Annual or perennial herbs, occasionally of a climbing nature; the leaves are opposite, entire at the edges, or variously divided, generally crowded at the base of the stem near the root. The flowers are sometimes imperfect in stamens and pistil. The calyx is above the ovary; the lobes membranous, or converted into a feathery down as the seed ripens. The corolla is composed of one petal, of a tubular form, inserted into the top of the ovary, having from three to six division, either regular or irregular, sometimes spurred at the base. The stamens are from one to five, inserted into the tube of the corolla, alternate with its lobes. The ovary is below the calyx, with one or three cells; the style is simple, terminated by one or three stigmas, according to the number of the cells. The fruit is dry, not gaping when ripe, one cell bearing a seed, the others empty; the seed is solitary, pendulous, without albumen.
These herbs have most connexion with the Teasel tribe; but are distinguished by the absence of small leaflets at the base of each floret, and the want of albumen in the seed.
Aromatic and medicinal properties, and a strong scent prevail in the Tribe.
Select plants in this order
Not all plants listed are illustrated and not all plants illustrated are listed.
- Valeriana includes several European species, two of which are frequent in England, in moist, marshy localities.
- V. pyrenaica is chiefly found in the south of Scotland.
- V. dioica (1) grows generally in bogs or wet meadows; it has a creeping perennial root, and flowers in June; the stamens and pistil are sometimes united in the same flowers, although usually separate in plants. The root is thought to possess slightly medicinal properties, inferior to those of V. officinalis, which is a larger plant, growing frequently about the borders of pools and rivers. In France, it is also very common in woods, especially in the neighbourhood of Paris, and the root is much employed in medicine.
- The species named Phu, from the Arabic, is the true medicinal Valerian of Dioscorides, and was highly valued by the ancients; the scent of this and V. officinalis is extremely repulsive, but is so agreeable to cats, that the plants are with difficulty preserved from their attacks.
- The oil of the root is, however, in some instances of pleasant odour, and that of V. celtica is esteemed as perfume; the roots are collected by the poor peasants, at a considerable risk, from the precipitous rocks on the Alps of Styria and Carinthia, and sold to the merchants, who pass them on from Trieste to Turkey and Egypt, and to all the Eastern nations, for their aromatic baths.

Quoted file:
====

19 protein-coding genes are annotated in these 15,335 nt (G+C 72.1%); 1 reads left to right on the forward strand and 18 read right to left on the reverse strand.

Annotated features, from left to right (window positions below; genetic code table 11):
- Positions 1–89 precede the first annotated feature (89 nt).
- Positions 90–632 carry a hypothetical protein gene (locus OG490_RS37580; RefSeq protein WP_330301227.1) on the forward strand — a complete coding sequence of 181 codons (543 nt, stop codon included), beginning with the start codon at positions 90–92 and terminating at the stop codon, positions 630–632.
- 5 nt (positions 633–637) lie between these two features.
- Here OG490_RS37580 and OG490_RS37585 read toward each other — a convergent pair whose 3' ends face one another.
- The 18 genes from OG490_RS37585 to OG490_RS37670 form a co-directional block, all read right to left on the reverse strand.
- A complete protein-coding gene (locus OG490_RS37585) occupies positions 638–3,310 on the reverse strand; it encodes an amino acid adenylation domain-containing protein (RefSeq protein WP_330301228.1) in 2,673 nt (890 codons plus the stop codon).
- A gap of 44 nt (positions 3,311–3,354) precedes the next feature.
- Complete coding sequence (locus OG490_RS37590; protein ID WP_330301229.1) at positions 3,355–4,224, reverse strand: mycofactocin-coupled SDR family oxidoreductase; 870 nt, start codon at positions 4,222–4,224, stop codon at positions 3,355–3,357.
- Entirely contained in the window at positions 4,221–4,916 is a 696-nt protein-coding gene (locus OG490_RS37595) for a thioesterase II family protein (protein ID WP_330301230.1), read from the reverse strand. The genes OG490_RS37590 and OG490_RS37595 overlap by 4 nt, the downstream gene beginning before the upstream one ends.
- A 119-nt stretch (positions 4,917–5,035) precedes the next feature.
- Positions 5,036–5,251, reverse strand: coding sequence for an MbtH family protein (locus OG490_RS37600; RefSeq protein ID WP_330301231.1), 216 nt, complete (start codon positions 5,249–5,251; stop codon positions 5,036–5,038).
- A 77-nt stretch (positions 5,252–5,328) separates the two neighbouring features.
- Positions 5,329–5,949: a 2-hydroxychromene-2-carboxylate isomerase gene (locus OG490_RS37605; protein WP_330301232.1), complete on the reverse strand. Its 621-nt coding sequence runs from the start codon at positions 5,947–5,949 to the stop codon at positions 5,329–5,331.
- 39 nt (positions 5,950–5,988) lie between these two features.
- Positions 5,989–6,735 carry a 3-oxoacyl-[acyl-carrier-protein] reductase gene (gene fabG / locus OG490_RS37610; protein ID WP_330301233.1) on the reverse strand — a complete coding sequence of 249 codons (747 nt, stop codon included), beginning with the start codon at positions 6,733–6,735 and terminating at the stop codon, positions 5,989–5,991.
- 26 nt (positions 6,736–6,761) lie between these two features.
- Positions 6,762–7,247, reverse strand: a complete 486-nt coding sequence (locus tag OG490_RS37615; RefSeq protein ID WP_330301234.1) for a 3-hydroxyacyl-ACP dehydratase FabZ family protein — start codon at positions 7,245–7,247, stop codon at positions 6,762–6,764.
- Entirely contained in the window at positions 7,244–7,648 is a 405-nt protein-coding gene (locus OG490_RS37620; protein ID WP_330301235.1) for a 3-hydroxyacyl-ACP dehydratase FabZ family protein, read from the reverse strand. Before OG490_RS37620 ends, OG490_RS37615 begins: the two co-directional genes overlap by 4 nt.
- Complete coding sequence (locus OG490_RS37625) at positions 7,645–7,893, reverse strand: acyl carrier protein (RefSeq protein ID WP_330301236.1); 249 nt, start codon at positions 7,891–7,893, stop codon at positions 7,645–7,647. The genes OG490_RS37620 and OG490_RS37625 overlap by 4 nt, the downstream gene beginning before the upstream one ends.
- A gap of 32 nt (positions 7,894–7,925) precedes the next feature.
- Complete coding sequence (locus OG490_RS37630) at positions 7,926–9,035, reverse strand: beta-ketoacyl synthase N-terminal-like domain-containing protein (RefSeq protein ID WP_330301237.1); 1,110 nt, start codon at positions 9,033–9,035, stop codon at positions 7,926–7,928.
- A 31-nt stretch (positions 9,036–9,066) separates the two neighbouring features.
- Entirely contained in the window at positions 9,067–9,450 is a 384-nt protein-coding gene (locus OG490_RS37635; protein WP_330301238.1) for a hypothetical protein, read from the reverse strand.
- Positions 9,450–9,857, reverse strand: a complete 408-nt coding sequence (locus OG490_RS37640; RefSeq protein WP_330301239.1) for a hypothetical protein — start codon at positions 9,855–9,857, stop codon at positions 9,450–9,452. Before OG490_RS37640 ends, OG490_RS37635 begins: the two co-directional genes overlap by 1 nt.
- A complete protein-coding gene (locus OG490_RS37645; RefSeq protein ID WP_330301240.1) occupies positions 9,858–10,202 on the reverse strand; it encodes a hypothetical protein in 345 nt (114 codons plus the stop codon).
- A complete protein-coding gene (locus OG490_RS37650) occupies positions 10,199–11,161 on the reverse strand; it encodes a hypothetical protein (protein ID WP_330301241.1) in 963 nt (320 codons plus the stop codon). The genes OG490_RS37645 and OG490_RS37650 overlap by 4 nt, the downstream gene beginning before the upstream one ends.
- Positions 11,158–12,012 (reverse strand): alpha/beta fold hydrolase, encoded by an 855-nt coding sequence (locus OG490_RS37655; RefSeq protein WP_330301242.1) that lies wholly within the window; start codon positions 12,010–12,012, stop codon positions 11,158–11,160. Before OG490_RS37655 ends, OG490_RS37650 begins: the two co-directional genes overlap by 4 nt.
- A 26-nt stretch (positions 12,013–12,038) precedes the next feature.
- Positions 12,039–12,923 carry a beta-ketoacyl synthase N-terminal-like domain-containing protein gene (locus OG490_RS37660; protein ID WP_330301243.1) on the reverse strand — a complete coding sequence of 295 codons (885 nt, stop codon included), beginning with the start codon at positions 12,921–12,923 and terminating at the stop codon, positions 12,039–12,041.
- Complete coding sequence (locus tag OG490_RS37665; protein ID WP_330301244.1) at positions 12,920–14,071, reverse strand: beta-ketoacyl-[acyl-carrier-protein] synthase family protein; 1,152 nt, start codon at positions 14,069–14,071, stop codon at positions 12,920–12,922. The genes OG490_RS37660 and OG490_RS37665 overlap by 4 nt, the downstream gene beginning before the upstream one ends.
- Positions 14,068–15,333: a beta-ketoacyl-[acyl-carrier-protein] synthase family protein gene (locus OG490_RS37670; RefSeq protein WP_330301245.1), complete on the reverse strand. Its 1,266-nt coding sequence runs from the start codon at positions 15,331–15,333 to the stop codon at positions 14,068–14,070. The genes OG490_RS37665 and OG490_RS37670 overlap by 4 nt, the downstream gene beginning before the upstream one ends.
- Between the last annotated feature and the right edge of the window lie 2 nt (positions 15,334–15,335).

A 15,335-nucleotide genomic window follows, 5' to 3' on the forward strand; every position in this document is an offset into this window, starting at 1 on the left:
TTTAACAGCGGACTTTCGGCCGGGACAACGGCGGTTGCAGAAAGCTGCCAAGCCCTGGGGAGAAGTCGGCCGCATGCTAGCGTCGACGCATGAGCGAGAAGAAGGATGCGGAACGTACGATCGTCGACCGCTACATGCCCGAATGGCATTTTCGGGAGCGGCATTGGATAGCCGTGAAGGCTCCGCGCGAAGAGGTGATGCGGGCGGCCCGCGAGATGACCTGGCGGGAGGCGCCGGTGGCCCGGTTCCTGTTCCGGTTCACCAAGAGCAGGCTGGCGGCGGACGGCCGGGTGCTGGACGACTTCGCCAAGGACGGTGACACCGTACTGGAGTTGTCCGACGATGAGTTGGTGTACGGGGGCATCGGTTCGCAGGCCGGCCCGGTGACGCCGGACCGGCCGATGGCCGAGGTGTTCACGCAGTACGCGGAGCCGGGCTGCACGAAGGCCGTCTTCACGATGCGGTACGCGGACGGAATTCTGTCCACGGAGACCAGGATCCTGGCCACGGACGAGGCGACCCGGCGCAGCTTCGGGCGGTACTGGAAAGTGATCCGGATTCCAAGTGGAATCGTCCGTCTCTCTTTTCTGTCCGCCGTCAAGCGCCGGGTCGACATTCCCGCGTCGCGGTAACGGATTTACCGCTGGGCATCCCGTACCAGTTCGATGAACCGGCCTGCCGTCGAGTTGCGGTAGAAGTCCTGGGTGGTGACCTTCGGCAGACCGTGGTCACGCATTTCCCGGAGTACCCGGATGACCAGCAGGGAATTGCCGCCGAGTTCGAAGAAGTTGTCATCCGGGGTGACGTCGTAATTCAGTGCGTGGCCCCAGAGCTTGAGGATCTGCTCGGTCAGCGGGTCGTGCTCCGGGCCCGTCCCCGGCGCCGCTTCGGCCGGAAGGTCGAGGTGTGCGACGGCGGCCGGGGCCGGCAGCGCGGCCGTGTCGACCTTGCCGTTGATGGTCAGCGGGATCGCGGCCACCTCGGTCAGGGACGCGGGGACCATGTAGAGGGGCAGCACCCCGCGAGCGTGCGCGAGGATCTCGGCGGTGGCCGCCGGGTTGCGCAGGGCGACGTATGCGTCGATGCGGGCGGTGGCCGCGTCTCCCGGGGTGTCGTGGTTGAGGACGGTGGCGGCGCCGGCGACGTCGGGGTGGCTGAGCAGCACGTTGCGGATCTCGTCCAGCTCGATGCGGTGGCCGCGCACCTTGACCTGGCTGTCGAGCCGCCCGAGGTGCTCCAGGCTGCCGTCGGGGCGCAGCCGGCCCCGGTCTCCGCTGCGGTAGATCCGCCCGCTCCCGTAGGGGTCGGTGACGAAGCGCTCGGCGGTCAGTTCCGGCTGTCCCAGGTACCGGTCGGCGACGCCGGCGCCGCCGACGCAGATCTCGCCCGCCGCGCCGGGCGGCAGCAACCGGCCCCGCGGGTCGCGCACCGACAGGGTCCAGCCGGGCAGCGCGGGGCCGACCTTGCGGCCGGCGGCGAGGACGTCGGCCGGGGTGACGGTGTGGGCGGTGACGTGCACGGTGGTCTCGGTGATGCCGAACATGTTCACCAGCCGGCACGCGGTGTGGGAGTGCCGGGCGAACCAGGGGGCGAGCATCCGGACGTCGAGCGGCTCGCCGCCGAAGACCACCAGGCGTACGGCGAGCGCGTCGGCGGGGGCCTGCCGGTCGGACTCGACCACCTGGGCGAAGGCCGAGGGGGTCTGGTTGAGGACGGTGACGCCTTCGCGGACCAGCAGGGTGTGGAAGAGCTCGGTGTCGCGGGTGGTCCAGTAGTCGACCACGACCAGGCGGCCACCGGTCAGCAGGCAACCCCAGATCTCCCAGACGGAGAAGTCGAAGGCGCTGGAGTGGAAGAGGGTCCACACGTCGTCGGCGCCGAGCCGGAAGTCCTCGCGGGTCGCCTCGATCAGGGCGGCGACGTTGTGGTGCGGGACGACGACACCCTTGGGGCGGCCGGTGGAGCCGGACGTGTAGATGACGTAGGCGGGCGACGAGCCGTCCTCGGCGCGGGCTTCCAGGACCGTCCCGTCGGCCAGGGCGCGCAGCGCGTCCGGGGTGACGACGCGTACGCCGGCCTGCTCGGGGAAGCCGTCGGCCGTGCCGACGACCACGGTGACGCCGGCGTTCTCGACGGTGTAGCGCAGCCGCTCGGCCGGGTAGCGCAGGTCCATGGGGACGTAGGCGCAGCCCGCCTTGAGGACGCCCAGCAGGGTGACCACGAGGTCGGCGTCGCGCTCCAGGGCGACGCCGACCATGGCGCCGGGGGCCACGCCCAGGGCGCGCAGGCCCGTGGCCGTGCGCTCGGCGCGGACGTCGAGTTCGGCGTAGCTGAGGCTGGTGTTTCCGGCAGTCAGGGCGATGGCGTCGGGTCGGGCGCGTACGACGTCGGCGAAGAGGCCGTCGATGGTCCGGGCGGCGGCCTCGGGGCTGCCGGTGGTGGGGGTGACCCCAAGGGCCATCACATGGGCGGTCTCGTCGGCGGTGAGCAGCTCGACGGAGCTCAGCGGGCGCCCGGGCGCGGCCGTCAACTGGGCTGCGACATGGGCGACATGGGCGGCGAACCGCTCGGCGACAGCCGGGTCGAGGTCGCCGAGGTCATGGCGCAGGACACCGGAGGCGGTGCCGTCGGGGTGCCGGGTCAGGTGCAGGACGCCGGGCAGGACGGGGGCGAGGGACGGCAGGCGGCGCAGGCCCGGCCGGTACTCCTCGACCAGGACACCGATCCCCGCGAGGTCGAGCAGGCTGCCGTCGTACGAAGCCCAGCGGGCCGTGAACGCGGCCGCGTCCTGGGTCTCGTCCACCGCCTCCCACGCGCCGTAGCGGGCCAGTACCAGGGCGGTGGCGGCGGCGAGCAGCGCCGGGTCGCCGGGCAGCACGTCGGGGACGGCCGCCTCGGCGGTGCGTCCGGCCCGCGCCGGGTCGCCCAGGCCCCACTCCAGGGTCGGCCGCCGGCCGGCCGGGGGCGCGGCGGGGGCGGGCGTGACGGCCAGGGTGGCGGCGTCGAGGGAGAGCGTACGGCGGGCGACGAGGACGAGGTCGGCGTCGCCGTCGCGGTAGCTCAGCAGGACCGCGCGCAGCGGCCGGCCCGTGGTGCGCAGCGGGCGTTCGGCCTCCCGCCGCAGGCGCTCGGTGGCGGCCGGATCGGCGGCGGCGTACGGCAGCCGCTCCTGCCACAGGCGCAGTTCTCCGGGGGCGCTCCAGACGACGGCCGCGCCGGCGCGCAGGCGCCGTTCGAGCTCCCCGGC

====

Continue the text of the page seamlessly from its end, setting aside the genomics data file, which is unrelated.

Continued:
- V. Hardwickii is a native of the Himalayas, growing on the margins of fields and in fissures of rocks; it is about three feet in height; the stalk, and leaves, like most mountain plants, are hairy; the root-leaves heart-shaped, on long stalks, and decumbent on the ground; the flowers are small and scentless.
- Fedia olitoria (2) appears in early spring in cornfields, and is cultivated in gardens as an useful salad-herb; the French use it commonly for this purpose.
- Centranthus ruber (3) prefers dry situations, old walls and chalk pits; on the cliffs of the Kentish coast it is not unfrequent, and remains in flower throughout the summer months.
- Nardostachys Jatamansi (4) of the Hindoos was ascertained by Dr. Royle to be the true Spikenard of anitquity, mentioned by Horace as of extreme rarity and costliness, and by the Evangelists as “very precious,” the price of the ointment poured on the head of Christ being “more than three hundred pence,” the value of a whole year’s earnings of a labourer in that time and country: it was not only reserved for the most solemn purposes of anointing, but considered as highly valuable in medicine. Dioscorides and Ptolemy describe the localities of the Indian Nard, which agree with those where it still grows on the mountains bordering Bootan. On the lofty ranges of the Himalaya it is found at an elevation of 9000 feet, amongst various alpine plants which can endure the rigour of a climate where the snow rests on the ground for six months. The roots are clothed with dark hairs, giving them the appearance of an ermine’s tail; they are gathered together and brought down in large quantities, to be sold in the bazaars at Saharunpore and elsewhere, for the sake of the agreeable scent, as well as for medicinal purposes.
- Astrephia is esteemed in Peru for its healing qualities.
- Patrinia is a Siberian genus with yellow flowers, found also in northern India and Japan.
- Triplostegia of the Himalayas forms a connecting link with the Honeysuckle tribe, the flowers being furnished with a small involucre show peculiar resemblance to the Teasel tribe.
This Tribe exists in nearly all countries where the climate is temperate, but is rare in Africa and North America. It abounds in Europe, and on the mountains of South America and Northern India. Valeriana grows on the Andes at 13,000 feet.
- Valeriana dioica, Marsh Valerian. Bogs, England.
- Fedia olitoria, Corn-Salad. Corn-fields, England.
- Centranthus ruber, Red Centranthus. England.
- Fruit and Calyx.
- Nardostachys Jatamansi, Spikenard. Himalayas.
- Fruit and Calyx.
- Section of Fruit.
*1a was not named in the original description.
- 108. Plumbaginaceæ Lead-Wort
- 73. Loranthaceæ Mistletoe
- 154. Filicaceæ Fern
- 95. Bignoniaceæ Trumpet-Flower
- 85. Belvisiaceæ Napoleona
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